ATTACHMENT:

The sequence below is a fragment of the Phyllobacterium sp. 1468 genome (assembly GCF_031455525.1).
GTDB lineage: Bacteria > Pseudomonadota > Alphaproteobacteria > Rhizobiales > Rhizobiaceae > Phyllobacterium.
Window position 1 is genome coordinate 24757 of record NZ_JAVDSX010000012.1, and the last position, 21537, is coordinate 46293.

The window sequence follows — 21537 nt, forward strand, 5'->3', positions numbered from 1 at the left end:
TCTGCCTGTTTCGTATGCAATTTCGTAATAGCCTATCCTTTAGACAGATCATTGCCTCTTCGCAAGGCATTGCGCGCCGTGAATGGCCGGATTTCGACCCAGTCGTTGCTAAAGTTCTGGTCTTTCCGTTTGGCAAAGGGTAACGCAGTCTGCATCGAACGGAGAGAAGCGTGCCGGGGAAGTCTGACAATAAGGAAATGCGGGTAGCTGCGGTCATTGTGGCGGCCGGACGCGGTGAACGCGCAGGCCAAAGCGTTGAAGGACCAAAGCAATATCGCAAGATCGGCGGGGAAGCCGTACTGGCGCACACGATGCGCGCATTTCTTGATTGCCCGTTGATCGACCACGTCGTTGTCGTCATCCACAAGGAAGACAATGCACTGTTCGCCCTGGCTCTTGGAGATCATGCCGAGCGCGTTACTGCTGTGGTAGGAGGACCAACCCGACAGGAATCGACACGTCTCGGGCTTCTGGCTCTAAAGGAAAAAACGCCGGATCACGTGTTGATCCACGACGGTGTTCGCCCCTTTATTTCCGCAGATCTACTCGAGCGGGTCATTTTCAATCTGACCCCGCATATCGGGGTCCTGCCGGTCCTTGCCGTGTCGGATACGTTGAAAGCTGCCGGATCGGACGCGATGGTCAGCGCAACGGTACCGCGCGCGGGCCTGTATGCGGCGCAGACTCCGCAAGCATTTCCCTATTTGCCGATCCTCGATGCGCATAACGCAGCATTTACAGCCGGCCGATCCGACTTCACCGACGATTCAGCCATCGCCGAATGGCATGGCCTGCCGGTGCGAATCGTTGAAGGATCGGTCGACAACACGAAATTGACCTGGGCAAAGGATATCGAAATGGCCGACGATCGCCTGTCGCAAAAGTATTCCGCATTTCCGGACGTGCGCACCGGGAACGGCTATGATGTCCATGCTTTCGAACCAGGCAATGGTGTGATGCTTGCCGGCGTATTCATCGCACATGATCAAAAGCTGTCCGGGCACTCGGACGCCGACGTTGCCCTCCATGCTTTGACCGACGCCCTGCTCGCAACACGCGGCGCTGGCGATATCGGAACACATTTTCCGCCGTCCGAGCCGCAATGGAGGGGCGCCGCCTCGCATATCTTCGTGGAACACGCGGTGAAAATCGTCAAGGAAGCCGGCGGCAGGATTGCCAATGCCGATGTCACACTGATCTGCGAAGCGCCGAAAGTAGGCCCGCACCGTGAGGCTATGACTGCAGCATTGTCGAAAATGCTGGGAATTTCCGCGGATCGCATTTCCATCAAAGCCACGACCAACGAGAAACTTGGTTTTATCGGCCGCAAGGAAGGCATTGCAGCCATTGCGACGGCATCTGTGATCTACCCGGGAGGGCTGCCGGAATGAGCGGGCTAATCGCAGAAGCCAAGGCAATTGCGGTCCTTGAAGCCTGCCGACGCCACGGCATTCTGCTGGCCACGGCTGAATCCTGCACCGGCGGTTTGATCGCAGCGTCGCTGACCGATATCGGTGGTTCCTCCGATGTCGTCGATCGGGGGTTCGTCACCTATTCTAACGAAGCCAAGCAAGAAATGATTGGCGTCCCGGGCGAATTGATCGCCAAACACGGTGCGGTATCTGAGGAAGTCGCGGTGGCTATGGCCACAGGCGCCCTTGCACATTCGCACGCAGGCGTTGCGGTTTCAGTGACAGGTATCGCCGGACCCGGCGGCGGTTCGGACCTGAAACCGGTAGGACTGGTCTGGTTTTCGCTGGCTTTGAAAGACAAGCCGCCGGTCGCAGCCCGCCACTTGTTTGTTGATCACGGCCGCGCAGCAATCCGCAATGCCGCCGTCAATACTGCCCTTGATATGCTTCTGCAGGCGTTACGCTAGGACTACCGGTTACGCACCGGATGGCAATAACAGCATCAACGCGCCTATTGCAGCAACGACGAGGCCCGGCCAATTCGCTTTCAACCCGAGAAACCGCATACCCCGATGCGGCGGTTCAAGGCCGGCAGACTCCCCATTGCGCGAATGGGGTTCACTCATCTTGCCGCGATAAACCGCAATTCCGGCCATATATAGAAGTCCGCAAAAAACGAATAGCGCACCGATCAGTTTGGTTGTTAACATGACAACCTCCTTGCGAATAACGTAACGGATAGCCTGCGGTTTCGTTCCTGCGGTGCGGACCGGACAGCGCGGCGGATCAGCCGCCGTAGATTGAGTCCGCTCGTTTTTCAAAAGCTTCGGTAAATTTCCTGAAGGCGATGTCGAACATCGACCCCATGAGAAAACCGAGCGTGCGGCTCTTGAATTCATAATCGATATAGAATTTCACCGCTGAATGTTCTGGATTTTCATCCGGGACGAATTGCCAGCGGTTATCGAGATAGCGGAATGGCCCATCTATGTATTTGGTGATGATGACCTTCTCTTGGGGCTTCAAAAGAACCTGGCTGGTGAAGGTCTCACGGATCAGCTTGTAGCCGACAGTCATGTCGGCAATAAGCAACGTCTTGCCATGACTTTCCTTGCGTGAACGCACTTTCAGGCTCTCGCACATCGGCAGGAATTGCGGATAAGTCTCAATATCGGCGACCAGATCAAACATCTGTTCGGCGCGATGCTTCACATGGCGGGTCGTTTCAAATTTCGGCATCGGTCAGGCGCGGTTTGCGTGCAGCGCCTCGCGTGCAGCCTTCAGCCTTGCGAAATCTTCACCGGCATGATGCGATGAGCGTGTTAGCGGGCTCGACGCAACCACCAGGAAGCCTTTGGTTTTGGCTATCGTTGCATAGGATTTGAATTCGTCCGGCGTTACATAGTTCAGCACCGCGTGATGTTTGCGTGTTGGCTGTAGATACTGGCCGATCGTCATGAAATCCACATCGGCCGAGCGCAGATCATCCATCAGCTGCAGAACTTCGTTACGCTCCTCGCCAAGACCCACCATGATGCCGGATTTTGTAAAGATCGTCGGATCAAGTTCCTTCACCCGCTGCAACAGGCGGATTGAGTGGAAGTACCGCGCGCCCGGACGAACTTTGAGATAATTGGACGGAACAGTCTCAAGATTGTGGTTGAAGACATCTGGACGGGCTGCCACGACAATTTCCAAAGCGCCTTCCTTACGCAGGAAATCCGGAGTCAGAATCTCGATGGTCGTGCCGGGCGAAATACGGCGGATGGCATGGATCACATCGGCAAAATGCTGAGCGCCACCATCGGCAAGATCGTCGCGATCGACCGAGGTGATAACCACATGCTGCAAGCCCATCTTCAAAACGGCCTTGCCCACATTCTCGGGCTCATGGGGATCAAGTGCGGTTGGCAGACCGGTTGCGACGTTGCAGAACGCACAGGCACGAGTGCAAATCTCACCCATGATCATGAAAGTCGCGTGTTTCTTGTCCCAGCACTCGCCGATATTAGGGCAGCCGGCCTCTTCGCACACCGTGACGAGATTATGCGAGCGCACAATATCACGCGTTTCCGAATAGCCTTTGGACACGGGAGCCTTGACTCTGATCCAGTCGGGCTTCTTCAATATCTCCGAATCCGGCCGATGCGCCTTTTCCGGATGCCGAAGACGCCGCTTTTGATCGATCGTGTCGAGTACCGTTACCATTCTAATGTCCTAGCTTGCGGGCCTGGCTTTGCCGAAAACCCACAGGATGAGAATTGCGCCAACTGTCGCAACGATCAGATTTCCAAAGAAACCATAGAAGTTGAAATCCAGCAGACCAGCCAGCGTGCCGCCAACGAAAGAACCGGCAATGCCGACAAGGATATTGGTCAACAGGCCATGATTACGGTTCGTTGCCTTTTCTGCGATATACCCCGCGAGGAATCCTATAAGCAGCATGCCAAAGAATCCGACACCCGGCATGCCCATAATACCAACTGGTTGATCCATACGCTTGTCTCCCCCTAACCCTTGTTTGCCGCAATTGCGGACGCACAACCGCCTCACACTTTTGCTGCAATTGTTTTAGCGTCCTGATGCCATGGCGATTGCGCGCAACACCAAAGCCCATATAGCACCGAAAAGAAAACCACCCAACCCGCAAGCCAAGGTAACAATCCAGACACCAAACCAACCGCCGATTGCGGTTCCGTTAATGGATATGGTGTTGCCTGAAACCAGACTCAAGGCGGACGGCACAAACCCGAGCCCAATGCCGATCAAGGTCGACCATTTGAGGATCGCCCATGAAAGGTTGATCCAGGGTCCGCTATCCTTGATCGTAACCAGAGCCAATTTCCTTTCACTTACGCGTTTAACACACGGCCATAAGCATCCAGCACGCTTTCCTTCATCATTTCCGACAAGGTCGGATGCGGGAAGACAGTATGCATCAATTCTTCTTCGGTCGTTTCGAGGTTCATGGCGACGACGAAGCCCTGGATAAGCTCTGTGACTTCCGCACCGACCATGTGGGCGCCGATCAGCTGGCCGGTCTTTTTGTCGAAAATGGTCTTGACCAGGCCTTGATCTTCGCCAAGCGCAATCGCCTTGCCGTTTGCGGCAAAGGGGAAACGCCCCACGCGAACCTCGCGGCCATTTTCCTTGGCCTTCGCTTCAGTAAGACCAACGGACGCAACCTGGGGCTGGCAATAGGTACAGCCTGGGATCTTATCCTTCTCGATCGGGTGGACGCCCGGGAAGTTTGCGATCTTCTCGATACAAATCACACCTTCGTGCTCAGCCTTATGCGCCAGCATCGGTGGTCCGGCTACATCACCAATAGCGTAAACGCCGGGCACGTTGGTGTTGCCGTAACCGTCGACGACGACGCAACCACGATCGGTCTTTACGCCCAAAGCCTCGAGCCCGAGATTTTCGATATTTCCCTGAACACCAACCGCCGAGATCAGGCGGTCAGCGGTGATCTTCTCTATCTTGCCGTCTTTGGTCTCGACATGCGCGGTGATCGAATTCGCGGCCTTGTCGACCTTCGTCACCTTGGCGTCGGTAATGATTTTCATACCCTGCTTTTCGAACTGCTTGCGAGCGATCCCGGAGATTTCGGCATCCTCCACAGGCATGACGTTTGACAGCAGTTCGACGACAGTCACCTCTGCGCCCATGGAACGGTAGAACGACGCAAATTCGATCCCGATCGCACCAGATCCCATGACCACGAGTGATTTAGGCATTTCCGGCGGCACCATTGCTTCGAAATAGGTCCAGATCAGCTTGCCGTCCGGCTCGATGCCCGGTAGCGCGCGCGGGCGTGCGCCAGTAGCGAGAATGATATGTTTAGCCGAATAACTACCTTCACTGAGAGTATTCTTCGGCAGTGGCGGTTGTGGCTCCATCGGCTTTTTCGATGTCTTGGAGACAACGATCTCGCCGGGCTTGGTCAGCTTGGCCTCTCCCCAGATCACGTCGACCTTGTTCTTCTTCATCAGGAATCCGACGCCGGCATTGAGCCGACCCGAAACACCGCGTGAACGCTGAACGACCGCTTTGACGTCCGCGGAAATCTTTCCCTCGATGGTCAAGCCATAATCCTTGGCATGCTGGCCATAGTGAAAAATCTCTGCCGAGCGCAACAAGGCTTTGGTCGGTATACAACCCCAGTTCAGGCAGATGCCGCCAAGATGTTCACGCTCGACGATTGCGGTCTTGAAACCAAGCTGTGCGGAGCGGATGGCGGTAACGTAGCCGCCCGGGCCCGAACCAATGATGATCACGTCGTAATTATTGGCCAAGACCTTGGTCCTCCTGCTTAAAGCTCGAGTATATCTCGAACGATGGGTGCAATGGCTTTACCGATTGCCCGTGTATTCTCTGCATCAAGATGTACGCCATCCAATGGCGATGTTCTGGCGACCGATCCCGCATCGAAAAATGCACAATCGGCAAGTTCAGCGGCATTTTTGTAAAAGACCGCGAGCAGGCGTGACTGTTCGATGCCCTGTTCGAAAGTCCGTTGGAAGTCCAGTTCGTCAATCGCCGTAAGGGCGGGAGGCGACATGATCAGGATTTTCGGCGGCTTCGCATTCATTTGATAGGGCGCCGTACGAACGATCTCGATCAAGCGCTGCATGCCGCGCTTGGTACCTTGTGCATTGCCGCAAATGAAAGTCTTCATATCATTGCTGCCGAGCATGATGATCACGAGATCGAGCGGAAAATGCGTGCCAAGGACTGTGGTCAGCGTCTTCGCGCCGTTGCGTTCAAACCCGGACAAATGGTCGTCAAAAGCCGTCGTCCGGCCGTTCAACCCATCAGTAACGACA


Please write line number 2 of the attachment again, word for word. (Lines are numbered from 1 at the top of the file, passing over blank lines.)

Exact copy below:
GTDB lineage: Bacteria > Pseudomonadota > Alphaproteobacteria > Rhizobiales > Rhizobiaceae > Phyllobacterium.